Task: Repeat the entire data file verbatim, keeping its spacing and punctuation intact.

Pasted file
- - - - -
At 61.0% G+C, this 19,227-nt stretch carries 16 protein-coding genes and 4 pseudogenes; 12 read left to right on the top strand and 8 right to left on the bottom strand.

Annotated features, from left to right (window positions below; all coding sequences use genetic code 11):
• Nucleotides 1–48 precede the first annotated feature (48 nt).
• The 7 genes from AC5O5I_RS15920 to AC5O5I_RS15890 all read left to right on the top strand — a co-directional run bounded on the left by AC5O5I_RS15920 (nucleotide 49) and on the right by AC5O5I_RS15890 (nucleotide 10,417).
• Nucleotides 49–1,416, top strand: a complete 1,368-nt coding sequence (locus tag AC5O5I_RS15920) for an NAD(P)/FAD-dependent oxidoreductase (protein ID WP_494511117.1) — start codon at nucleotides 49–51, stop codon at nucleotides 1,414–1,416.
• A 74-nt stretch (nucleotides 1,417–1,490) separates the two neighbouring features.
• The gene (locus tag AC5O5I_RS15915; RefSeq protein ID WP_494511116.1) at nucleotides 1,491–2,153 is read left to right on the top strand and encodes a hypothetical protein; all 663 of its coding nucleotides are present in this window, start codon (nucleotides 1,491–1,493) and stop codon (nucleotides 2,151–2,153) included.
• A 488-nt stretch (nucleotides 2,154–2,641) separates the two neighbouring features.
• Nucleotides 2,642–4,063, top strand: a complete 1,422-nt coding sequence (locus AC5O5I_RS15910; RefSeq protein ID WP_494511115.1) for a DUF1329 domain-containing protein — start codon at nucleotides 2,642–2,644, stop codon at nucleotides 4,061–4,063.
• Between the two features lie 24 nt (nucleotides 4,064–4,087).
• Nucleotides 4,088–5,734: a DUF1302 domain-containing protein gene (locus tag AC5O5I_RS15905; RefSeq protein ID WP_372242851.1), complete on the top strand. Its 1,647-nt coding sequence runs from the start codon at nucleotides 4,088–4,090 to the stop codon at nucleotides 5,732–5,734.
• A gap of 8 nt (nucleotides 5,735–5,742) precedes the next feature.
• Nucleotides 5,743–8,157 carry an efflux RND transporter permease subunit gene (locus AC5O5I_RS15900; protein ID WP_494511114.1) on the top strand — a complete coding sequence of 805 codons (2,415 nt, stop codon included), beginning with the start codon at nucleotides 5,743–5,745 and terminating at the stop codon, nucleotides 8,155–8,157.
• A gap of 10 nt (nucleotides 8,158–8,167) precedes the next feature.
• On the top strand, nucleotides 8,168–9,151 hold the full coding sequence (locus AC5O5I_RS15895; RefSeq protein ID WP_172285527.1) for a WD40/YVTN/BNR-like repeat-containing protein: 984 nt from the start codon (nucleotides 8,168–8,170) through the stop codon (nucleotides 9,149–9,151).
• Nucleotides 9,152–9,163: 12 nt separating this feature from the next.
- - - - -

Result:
At 61.0% G+C, this 19,227-nt stretch carries 16 protein-coding genes and 4 pseudogenes; 12 read left to right on the top strand and 8 right to left on the bottom strand.

Annotated features, from left to right (window positions below; all coding sequences use genetic code 11):
• Nucleotides 1–48 precede the first annotated feature (48 nt).
• The 7 genes from AC5O5I_RS15920 to AC5O5I_RS15890 all read left to right on the top strand — a co-directional run bounded on the left by AC5O5I_RS15920 (nucleotide 49) and on the right by AC5O5I_RS15890 (nucleotide 10,417).
• Nucleotides 49–1,416, top strand: a complete 1,368-nt coding sequence (locus tag AC5O5I_RS15920) for an NAD(P)/FAD-dependent oxidoreductase (protein ID WP_494511117.1) — start codon at nucleotides 49–51, stop codon at nucleotides 1,414–1,416.
• A 74-nt stretch (nucleotides 1,417–1,490) separates the two neighbouring features.
• The gene (locus tag AC5O5I_RS15915; RefSeq protein ID WP_494511116.1) at nucleotides 1,491–2,153 is read left to right on the top strand and encodes a hypothetical protein; all 663 of its coding nucleotides are present in this window, start codon (nucleotides 1,491–1,493) and stop codon (nucleotides 2,151–2,153) included.
• A 488-nt stretch (nucleotides 2,154–2,641) separates the two neighbouring features.
• Nucleotides 2,642–4,063, top strand: a complete 1,422-nt coding sequence (locus AC5O5I_RS15910; RefSeq protein ID WP_494511115.1) for a DUF1329 domain-containing protein — start codon at nucleotides 2,642–2,644, stop codon at nucleotides 4,061–4,063.
• Between the two features lie 24 nt (nucleotides 4,064–4,087).
• Nucleotides 4,088–5,734: a DUF1302 domain-containing protein gene (locus tag AC5O5I_RS15905; RefSeq protein ID WP_372242851.1), complete on the top strand. Its 1,647-nt coding sequence runs from the start codon at nucleotides 4,088–4,090 to the stop codon at nucleotides 5,732–5,734.
• A gap of 8 nt (nucleotides 5,735–5,742) precedes the next feature.
• Nucleotides 5,743–8,157 carry an efflux RND transporter permease subunit gene (locus AC5O5I_RS15900; protein ID WP_494511114.1) on the top strand — a complete coding sequence of 805 codons (2,415 nt, stop codon included), beginning with the start codon at nucleotides 5,743–5,745 and terminating at the stop codon, nucleotides 8,155–8,157.
• A gap of 10 nt (nucleotides 8,158–8,167) precedes the next feature.
• On the top strand, nucleotides 8,168–9,151 hold the full coding sequence (locus AC5O5I_RS15895; RefSeq protein ID WP_172285527.1) for a WD40/YVTN/BNR-like repeat-containing protein: 984 nt from the start codon (nucleotides 8,168–8,170) through the stop codon (nucleotides 9,149–9,151).
• Nucleotides 9,152–9,163: 12 nt separating this feature from the next.